“With his exuberance, his creativity, and his refusal to be anything other than himself, Little Richard laid the foundation for generations of artists to follow,” the “Becoming” author tweeted.
Little Richard, born Richard Wayne Penniman, died of bone cancer, according to The Associated Press. He was born in Macon, Georgia, in 1932 and was one of 12 siblings.
Others joined Obama in celebrating the “Tutti Frutti” singer’s legacy on Twitter Saturday.
Legendary record producer Quincy Jones wrote that he was “heartbroken” about the rock icon’s death.
“An innovator who’s influence spans America’s musical diaspora from Gospel, the Blues & R&B, to Rock & Roll, & Hip-Hop, there will never, ever, ever, be another Little Richard,” Jones wrote on Instagram.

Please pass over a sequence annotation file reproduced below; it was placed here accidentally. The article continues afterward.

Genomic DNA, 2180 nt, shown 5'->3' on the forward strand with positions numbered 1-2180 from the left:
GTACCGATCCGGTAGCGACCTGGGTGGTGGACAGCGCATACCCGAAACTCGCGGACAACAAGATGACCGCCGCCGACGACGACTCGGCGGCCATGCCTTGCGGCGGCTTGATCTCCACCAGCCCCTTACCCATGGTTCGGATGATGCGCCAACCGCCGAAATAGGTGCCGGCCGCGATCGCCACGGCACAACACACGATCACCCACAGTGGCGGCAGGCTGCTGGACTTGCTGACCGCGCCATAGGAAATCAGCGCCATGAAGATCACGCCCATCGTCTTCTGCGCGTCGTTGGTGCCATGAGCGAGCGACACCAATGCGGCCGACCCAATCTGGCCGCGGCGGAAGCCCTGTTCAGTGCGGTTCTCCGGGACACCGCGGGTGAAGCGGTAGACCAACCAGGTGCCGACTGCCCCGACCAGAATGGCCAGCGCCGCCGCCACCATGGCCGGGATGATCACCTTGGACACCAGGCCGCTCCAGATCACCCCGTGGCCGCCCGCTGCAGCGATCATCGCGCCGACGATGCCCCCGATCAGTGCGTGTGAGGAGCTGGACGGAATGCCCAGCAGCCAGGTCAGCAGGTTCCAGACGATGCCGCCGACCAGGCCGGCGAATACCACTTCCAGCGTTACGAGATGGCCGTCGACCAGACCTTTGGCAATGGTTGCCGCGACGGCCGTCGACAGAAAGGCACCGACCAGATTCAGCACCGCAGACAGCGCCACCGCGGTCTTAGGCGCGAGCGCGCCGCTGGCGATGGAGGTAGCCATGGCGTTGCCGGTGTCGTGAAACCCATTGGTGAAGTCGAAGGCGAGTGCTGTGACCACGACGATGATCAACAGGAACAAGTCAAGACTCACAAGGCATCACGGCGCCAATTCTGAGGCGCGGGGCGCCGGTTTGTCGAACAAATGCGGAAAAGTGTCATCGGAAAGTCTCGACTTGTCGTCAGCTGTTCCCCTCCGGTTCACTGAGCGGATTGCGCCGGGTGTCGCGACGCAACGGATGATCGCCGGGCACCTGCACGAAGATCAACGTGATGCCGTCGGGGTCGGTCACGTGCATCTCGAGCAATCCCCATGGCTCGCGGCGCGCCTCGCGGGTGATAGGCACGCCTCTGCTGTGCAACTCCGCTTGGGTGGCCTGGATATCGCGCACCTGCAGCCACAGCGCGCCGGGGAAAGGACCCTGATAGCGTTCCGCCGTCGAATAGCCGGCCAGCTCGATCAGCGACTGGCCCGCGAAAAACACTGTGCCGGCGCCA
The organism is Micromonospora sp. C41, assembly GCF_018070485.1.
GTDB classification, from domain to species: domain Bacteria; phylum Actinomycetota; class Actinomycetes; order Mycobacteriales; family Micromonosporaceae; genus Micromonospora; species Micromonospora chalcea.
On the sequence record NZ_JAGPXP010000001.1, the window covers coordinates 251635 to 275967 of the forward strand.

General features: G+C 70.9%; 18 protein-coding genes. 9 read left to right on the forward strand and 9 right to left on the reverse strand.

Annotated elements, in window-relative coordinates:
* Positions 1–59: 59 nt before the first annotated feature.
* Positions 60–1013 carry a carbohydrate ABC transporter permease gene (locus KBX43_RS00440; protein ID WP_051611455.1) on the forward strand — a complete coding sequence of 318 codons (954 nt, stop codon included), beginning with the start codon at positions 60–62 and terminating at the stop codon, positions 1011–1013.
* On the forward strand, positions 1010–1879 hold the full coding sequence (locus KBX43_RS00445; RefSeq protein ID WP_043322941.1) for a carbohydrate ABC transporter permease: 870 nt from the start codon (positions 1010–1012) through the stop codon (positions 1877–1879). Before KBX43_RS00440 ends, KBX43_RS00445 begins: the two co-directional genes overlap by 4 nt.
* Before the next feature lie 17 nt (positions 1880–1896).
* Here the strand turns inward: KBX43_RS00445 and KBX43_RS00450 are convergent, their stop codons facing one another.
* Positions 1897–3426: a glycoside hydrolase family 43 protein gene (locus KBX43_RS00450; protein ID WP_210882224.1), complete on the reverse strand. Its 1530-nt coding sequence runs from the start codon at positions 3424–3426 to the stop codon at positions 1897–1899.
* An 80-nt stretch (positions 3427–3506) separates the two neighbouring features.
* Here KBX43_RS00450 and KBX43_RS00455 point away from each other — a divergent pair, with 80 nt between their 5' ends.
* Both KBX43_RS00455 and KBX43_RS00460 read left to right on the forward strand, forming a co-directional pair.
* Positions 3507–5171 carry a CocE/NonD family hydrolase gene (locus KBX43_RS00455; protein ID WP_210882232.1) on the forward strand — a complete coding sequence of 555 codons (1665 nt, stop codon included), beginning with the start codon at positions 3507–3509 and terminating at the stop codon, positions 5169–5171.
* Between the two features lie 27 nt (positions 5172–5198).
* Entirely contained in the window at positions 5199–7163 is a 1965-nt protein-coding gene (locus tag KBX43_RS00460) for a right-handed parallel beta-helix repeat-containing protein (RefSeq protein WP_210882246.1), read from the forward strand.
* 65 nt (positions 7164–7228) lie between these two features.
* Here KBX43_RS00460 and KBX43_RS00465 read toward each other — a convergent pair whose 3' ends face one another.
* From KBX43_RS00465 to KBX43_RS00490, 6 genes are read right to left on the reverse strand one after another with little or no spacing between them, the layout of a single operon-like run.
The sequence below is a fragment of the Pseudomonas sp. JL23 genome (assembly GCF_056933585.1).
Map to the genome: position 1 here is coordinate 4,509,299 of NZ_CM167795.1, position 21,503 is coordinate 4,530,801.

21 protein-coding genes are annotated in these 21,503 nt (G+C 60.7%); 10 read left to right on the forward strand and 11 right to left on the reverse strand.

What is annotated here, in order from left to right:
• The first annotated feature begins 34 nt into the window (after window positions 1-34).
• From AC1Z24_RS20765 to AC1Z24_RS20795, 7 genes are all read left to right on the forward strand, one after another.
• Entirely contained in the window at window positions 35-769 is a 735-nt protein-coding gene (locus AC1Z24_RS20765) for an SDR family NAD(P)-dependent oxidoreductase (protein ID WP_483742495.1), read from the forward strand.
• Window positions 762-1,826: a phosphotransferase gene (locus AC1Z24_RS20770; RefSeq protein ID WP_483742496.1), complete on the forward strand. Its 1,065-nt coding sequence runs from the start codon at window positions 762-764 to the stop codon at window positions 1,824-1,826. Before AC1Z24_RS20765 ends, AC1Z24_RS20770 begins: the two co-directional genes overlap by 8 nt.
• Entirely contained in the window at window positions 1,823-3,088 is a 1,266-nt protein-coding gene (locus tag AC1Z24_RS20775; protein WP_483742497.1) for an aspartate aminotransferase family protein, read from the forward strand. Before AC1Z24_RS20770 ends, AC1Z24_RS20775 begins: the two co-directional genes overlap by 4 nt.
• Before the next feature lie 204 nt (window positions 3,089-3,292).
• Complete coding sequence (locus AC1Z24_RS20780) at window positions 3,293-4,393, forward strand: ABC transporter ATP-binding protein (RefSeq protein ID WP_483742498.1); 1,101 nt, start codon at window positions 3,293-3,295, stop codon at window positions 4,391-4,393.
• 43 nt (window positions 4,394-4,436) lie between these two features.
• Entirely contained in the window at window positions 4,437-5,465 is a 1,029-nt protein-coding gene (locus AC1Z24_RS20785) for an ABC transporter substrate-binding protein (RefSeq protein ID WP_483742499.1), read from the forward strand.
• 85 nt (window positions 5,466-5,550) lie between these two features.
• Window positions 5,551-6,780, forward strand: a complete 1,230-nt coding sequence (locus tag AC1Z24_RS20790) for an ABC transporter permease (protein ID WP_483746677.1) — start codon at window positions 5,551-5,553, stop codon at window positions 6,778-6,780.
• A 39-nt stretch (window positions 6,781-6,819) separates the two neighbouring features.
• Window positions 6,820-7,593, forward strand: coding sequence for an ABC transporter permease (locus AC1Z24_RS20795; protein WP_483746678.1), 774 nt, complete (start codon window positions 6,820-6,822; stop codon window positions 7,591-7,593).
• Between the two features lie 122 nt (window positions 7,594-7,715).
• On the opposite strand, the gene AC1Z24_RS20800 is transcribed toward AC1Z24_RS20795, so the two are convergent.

Elton John, one of the many prominent artists who were influenced by Little Richard throughout his career and beyond, called the Rock & Roll Hall of Famer a “true legend, icon and a force of nature.”
“Without a doubt - musically, vocally and visually - he was my biggest influence,” John wrote in an Instagram post. “Seeing him live in my teens was the most exciting event in my life at that point.”
The “Rocket Man” singer also recalled what it was like to work with Little Richard on John’s 1993 album “Duets.”
“He was shy and funny and I was SO nervous,” John wrote. “The track we recorded ‘The Power’ is a favourite in my catalogue.”
Obama also wrote on Twitter that the world was “so lucky to have had” Little Richard, who sold more than 30 million records worldwide.
“Sending all my love to his family and friends today,” the former first lady added.